And since birth I’ve been cursed with this curse to just curse
And just blurt this berserk and bizarre **** that works
And it sells and it helps in itself to relieve
All this tension dispensing these sentences
Getting this stress that’s been eating me recently off of this chest
And I rest again peacefully (peacefully)…
A philosopher once said “And I am, whatever you say I am”. Maybe Eminem isn’t the foremost authority on Existentialism, but he hit the nail on the head with that line. Despite our first person viewpoint on life, we are actually the product of how others view us. If someone calls you biased, then you exist as biased to them, even if you think you are fair and balanced. We are actual products of what others think us to be, not how we see ourselves. If the opposite were true, the earth wouldn’t rotate around the sun.
So in that vein, I’m a hater. I’m a hater, because I’ve been called a hater. So hence, I hate the New York Knicks. I’m the hate-iest Knick hater that ever drew air.
Now I could bust out my Knicks gear to prove my loyalty. I could claim that only an insane person would spend 9 years devoting his free time and energy to a team he despised. I could say that any negative thoughts on the Knicks were merely an act of love, a desire to point out their flaws so that they may be fixed and our ‘Bockers could ascend to cream of the crop. Yet there are some that will call me a hater for saying anything bad about the Knicks. I’m a hater to them because I won’t ignore the downside and only see the upside.
That’s fine, because my pessimism will allow me to survive.
In 1965, naval pilot James Stockdale’s plane was shot down and he ejected into enemy territory. The North Vietnamese captured him and held him prisoner for nearly 8 years. They tortured him physically and mentally. But Stockdale survived and said afterward “I never lost faith in the end of the story, I never doubted not only that I would get out, but also that I would prevail in the end and turn the experience into the defining event of my life, which, in retrospect, I would not trade.”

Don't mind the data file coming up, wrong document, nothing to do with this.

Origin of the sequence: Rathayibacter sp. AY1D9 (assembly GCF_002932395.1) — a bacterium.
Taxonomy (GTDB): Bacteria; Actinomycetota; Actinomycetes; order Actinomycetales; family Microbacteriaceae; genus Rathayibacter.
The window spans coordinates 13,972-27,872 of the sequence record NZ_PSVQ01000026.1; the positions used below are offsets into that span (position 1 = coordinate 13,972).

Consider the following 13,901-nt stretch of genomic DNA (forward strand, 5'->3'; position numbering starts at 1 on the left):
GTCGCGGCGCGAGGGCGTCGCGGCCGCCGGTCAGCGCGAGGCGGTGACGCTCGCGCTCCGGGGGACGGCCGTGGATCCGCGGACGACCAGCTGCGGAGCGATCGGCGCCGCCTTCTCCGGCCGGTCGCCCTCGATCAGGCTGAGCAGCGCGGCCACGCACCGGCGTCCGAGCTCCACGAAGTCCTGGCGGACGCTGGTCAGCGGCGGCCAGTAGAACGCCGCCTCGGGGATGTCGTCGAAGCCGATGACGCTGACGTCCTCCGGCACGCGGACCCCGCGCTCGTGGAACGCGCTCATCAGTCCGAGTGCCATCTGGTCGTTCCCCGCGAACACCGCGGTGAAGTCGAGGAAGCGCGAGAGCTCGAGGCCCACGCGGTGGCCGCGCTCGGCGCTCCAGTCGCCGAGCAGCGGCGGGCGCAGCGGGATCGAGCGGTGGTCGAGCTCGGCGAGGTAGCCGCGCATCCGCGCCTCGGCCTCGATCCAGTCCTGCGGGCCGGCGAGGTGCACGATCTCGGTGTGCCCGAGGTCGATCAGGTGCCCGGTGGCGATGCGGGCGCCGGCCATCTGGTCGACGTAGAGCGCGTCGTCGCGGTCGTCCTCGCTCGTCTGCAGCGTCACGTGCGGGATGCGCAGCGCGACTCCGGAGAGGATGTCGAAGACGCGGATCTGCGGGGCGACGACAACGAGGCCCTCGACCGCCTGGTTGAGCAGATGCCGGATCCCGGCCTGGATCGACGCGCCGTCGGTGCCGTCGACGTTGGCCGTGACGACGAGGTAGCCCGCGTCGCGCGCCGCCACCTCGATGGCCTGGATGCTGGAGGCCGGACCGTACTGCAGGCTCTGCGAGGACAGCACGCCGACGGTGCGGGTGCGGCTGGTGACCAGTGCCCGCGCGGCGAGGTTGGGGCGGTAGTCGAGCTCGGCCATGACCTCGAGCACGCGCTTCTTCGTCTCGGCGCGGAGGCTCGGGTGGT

So on the outside, it would appear that in the most dire circumstances, optimism is the key to success. However when pressed further Stockdale noted that the prisoners that didn’t survive were “… the optimists. Oh, they were the ones who said, ‘We’re going to be out by Christmas.’ And Christmas would come, and Christmas would go. Then they’d say, ‘We’re going to be out by Easter.’ And Easter would come, and Easter would go. And then Thanksgiving, and then it would be Christmas again. And they died of a broken heart.”
Stockdale’s revelation was that during times of stress, one must be optimistic and pessimistic at the same time. It’s not enough to believe that everything will turn out OK in the end. That must be accompanied by facing the harshness of reality. Or as he said it “This is a very important lesson. You must never confuse faith that you will prevail in the end—which you can never afford to lose—with the discipline to confront the most brutal facts of your current reality, whatever they might be.”
This need to be simultaneously both optimistic and pessimistic is known as the Stockdale paradox. Think about it for a second and it makes complete sense. If your New Years resolution is to get in shape, it’s not enough to convince yourself that you are a gym rat. You must do that, and then explore the dark-side of your mind. Why haven’t you exercised before? What’s stopping you from going to the gym? How are you going to keep going when you’re sore? When it’s cold outside? When you’re hung over? You must ponder the worst case scenarios to accomplish your task.
When I tell people that I’m a Knicks fan (and/or a Jets fan) they often ask the question — how is it possible that I root for such a doomed franchise all these years? How can I stand putting my hopes in a such a mismanaged and disheartening team. I’m usually at a loss for why, and respond that I’ve always been a fan on these teams or that it makes up for my being a Yankee fan. However now I know it’s my ability to be a fan and a hater, which allows me to survive being a Knick fan, year after year.